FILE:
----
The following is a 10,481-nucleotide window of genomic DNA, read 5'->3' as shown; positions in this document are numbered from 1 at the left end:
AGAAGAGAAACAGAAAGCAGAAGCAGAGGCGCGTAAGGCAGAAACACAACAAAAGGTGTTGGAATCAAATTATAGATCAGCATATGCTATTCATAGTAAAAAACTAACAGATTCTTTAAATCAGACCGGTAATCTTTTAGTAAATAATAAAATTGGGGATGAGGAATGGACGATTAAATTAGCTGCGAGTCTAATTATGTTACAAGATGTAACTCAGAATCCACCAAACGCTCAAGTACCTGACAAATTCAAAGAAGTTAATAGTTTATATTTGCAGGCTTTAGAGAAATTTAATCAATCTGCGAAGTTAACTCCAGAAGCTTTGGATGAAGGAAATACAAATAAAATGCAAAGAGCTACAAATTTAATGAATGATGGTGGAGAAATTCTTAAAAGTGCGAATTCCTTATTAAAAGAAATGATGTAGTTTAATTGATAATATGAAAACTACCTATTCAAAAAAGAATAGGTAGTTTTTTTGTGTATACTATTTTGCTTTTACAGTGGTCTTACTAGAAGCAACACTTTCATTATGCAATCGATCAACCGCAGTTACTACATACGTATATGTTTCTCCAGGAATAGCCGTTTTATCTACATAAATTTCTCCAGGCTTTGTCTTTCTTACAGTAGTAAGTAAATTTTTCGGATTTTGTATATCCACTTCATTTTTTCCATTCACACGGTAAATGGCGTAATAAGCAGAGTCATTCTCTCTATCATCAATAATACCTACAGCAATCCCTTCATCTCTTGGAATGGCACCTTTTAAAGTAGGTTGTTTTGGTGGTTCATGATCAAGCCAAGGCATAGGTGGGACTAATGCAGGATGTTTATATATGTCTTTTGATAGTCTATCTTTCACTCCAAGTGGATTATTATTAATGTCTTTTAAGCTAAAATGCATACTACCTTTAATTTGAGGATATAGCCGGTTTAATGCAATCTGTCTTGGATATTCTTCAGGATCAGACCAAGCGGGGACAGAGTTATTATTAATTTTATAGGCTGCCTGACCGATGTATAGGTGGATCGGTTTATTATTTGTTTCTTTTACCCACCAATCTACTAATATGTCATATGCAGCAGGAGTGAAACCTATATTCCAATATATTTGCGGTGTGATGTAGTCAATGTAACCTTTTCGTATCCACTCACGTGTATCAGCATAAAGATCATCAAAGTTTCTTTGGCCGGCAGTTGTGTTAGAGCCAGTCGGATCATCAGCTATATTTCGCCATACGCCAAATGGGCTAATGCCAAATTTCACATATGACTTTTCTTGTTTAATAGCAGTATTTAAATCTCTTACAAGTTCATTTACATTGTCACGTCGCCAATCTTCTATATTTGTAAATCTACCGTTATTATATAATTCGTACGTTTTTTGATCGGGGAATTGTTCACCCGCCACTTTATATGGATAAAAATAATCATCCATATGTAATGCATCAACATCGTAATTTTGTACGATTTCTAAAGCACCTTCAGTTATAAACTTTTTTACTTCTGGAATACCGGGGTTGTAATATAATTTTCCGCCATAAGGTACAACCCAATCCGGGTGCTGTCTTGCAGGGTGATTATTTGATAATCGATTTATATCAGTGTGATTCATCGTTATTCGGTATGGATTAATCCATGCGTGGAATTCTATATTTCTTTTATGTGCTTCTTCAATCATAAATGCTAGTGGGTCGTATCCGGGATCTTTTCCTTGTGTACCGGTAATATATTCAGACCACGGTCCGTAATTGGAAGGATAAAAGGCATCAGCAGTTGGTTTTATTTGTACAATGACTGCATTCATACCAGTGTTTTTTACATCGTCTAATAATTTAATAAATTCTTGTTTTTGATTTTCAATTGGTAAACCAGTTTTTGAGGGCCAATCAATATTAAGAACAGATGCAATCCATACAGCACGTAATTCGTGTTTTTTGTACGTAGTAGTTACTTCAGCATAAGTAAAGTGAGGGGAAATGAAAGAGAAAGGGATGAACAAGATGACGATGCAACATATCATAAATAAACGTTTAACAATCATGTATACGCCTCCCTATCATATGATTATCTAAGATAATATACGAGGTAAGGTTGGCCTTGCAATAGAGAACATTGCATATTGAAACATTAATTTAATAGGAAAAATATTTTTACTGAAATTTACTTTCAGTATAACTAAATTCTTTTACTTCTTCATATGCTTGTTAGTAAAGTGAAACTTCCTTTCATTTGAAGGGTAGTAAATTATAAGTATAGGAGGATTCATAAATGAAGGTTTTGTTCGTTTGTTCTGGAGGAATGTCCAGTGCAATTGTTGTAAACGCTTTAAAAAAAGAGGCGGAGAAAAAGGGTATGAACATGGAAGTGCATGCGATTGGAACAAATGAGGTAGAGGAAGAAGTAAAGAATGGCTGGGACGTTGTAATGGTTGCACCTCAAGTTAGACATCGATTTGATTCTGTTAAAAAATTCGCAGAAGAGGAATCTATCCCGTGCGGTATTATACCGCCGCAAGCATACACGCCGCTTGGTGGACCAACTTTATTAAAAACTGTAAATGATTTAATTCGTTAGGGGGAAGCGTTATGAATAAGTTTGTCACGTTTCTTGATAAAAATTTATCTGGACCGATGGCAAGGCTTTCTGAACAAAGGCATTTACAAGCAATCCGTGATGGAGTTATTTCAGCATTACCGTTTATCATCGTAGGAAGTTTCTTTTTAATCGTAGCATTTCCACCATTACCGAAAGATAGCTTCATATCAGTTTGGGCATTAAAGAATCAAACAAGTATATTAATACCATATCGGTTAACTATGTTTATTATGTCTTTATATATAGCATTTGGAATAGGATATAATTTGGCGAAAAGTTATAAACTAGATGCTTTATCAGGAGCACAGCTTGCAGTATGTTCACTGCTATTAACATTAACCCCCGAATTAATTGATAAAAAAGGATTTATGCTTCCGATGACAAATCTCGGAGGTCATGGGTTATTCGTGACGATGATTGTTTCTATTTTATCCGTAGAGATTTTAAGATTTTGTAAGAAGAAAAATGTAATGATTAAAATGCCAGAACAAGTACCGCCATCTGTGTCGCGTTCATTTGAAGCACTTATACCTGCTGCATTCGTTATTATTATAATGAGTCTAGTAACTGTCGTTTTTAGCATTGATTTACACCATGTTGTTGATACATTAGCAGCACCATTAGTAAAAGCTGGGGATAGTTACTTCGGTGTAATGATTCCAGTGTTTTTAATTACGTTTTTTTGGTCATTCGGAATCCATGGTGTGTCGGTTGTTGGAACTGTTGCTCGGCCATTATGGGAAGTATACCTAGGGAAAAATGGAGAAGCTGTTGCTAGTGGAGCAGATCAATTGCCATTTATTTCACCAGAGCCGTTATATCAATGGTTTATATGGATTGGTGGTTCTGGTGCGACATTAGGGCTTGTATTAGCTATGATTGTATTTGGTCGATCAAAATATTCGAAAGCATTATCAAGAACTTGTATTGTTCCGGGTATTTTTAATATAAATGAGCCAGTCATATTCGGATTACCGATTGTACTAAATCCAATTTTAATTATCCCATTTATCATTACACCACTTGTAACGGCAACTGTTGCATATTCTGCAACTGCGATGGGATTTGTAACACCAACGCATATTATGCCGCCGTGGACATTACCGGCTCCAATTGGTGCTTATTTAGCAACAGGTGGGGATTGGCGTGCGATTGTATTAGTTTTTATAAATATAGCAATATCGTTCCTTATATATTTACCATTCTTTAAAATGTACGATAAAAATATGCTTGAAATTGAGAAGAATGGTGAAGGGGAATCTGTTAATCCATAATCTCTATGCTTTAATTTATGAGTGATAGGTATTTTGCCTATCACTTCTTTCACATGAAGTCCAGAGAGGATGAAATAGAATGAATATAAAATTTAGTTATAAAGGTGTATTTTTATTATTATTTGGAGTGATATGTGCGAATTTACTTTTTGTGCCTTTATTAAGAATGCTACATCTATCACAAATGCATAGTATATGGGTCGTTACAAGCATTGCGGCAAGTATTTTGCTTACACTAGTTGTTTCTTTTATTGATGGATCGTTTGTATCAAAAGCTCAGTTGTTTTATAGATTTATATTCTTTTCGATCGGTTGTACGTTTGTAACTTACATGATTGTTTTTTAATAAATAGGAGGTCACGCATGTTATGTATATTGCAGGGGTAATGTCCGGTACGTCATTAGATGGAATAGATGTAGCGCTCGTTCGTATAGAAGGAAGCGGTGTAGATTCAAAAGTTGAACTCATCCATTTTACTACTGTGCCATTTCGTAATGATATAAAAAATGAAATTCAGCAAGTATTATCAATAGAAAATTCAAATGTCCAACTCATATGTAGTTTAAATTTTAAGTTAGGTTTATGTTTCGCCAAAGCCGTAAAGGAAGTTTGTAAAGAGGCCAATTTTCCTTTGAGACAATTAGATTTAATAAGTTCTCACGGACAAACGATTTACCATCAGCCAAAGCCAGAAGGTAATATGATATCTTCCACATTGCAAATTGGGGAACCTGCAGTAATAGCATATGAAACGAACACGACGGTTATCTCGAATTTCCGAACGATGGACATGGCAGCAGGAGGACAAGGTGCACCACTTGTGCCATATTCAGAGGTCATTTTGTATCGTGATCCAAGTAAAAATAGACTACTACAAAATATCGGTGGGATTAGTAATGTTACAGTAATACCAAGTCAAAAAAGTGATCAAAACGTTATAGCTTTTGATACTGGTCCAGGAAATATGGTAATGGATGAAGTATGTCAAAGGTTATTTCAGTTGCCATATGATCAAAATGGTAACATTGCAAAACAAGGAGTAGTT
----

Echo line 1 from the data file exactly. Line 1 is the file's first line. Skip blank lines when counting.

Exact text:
The following is a 10,481-nucleotide window of genomic DNA, read 5'->3' as shown; positions in this document are numbered from 1 at the left end: